Columns & Blogs

Andy Furillo: United States needs to put its best athletes on the pitch

U.S. goalie Brad Guzan reacts after giving up a goal to victorious Panama during a penalty-kick shootout Saturday.
U.S. goalie Brad Guzan reacts after giving up a goal to victorious Panama during a penalty-kick shootout Saturday. The Associated Press

A new week has dawned since our national embarrassment of losing to Jamaica and Panama in the CONCACAF Gold Cup, so it’s time to get past the finger pointing and the assignment of blame.

No single coach or player owns this double-debacle soccer indignity. Instead of calling for the resignation of our coach, Jurgen Klinsmann, or the head of our goalie, Brad Guzan, who didn’t use his when he threw that ball from outside the box to set up what proved to be the winning goal for Jamaica, we as Americans need to come to terms with the No. 1 factor that keeps us from reaching the highest rung of the international soccer pyramid.

The problem is this: Compared to the rest of the world, we don’t put our best players on the field.

Yeah, we’ve got plenty of good ones, and we’ve got some great ones coming up. You’ve got to like that DeAndre Yedlin guy, and you’ve got to hate it that Klinsmann, in the knucklehead move of the week, didn’t get him into the Jamaica game until the 76th minute. The 22-year-old is a star of the future. So is that Gyasi Zardes kid who is 23.

U.S. soccer fans, of course, love the likes of Clint Dempsey and Michael Bradley, the veteran stars of the men’s national team. At least they used to, before the Gold Cup. And there’s plenty to love in both, especially Dempsey’s 48 goals in international play for the U.S. men and his tinkling of the nets in three straight World Cup competitions. Bradley, in the midfield, looks at times like he’s got the game on the string, and he almost pulled us out of the sack in Atlanta with one second-half goal and a post shot off the Jamaican keeper in the 57th minute.

Dempsey and Bradley are good, and so was Landon Donovan, probably the greatest U.S. player ever with 57 men’s national team goals, and so is Jozy Altidore, who missed the Jamaica game – let’s pretend, please, that the Panama game for third place never was played.

But we can do better – a lot better.

Compared to the rest of the world, we don’t put our best soccer players on the field.

As much as you might like Dempsey, how do you think we’d do if we had an athlete like LeBron James up front? Or Steph Curry running things in the midfield? Or Mike Trout on the wings? Or a back line made up mostly of back-seven NFL defenders? Somehow, I don’t think Jamaica’s Darren Mattocks scores on that throw-in in the 31st minute Wednesday night if, let’s say, Earl Thomas, had him marked. And don’t think Thomas or dozens of other bigger guys don’t have the quicks to handle confrontations in the box with anybody in the world, including Lionel Messi.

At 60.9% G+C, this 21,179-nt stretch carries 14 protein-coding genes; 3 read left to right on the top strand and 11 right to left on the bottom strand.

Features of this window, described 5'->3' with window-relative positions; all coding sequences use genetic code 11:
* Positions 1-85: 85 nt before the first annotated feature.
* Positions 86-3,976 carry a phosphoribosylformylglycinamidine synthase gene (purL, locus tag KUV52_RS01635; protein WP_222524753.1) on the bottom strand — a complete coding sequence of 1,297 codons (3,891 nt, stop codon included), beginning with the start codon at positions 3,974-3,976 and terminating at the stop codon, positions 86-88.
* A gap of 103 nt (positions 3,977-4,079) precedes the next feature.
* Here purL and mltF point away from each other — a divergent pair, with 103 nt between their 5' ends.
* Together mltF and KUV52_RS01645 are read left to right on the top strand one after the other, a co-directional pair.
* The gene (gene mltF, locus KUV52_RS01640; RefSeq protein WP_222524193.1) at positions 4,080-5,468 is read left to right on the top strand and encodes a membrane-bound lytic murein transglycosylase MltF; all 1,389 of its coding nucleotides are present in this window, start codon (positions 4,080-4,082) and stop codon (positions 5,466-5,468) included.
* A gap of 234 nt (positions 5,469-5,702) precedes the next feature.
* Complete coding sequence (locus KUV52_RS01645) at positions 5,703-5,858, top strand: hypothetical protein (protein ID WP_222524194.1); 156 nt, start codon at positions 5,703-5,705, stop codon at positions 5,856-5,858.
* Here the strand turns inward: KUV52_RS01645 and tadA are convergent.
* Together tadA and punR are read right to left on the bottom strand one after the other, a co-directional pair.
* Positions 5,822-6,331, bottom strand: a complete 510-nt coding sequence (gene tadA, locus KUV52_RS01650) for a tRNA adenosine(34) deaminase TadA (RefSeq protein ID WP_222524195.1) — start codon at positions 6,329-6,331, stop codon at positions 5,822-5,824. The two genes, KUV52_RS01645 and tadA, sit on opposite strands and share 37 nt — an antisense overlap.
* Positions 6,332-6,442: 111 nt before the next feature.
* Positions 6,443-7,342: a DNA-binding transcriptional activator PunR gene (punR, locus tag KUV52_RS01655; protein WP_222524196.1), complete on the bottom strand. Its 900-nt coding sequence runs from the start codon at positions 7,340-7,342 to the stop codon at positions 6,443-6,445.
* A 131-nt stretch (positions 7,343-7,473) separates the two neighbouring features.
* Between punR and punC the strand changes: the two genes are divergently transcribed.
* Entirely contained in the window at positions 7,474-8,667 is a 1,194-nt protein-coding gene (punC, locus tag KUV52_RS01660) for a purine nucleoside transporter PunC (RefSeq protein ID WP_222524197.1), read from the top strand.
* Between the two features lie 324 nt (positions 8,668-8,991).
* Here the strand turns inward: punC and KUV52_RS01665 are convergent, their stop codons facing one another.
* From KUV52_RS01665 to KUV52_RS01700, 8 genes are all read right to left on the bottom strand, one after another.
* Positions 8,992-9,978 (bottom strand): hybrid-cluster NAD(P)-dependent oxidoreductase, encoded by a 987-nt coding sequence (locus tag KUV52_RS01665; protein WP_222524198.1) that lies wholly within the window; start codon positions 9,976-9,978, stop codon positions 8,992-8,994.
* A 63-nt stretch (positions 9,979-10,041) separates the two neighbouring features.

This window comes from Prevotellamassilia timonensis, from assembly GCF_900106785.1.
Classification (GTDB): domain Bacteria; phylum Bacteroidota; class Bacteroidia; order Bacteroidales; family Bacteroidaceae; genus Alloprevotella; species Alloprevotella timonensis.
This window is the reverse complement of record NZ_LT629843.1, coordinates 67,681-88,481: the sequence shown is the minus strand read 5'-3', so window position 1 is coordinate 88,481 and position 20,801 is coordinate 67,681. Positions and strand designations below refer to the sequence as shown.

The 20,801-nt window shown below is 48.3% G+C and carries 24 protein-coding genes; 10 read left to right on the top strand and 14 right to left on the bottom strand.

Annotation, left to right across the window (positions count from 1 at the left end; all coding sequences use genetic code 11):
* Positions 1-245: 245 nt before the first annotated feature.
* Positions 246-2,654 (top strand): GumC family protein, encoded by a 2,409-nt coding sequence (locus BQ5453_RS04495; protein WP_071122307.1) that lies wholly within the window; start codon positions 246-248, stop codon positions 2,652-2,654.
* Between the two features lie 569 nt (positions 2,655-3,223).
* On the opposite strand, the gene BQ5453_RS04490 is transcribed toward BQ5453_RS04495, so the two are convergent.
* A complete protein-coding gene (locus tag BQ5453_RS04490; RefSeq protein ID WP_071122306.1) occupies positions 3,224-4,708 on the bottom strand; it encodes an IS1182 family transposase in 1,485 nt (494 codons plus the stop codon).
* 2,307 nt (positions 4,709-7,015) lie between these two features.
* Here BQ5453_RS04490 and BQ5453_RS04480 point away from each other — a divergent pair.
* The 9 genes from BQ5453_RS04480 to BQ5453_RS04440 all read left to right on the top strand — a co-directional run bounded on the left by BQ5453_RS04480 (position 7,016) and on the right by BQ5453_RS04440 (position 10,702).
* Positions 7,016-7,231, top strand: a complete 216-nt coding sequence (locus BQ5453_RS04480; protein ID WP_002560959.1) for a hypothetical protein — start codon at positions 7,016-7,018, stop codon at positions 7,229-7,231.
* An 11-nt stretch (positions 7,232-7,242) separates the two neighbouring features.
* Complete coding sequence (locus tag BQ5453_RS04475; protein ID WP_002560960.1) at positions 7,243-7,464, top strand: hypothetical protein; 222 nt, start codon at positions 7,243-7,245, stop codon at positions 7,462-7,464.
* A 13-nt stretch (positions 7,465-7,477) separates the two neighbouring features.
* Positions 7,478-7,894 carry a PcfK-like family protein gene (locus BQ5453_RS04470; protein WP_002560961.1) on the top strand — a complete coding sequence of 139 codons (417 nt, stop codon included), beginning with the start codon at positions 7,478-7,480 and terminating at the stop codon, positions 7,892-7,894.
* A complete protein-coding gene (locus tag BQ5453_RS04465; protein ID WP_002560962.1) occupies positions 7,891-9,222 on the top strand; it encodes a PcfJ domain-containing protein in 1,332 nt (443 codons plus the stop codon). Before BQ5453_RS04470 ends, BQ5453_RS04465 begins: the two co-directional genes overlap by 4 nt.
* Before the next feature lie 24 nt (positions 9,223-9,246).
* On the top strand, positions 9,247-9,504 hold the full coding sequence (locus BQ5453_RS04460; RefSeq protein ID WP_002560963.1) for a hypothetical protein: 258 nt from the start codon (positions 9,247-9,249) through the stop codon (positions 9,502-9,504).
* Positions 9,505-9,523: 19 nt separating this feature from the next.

Rod Underwood is the academy director for Republic FC, and it’s his job to find and develop young soccer talent. He was asked in an interview to imagine a U.S. team where Curry came out of the middle and distributed to a Trout who crossed to a Lebron, or even to a Floyd Mayweather Jr., with a back line made up of NFL linebackers.

“Yeah, that would be awesome,” Underwood said at the thought of Curry kicking the ball instead of shooting it. “A guy like him, you get him early so he understands the game, and the athlete he is – guys like him would be great in the game, if he could do with his feet what he does with his hands. He’s a creator, a passer, a finisher. I definitely see him in an attacking role, in the center of the field.”

On Mayweather: “His quickness, his mentality – he’s a winner,” Underwood said. “People look at athletes and they say he’s cocky, or he’s this or he’s that, but people like him have the DNA, and you’ve got to figure out where they best fit. If a guy has ice water in his veins and he doesn’t choke, you want him to be a forward. He might miss four or five goals, but the next chance he gets, he’s not going to be deterred.”

Maybe someday Major League Soccer will think big and lose the salary cap and let its franchises go after the best players in the world.

On Lebron: “He takes in multiple athletes. He can post up and be a scorer, or he can be the general who pulls the strings for the whole team. You can move him up to score goals. You need him to play defense? He could do that, too.

On Trout: “He could play almost anywhere. He could play up front. He could be what we call a box guy, a central midfield player who covers a lot of ground (from goal box to goal box).

We all know what it would take to get more top athletes into soccer, and that’s money. Nobody with LeBron James’ talent is going to play soccer on the cheap for the top league in this country that is minor league in comparison to the rest of the world – and will stay that way until it gets rid of its ridiculous salary cap.

Maybe someday Major League Soccer will think big and lose the cap and let its franchises go after the best players in the world. That’s when young athletes in the U.S. will go in big for soccer.

Until then, all you can do is dream. How’s this for one: a young Wilt Chamberlain in the nets? He’d be so good they’d have to rewrite the goaltending rules, just like they did in basketball.

Andy Furillo: 916-321-1141, @andyfurillo

  Comments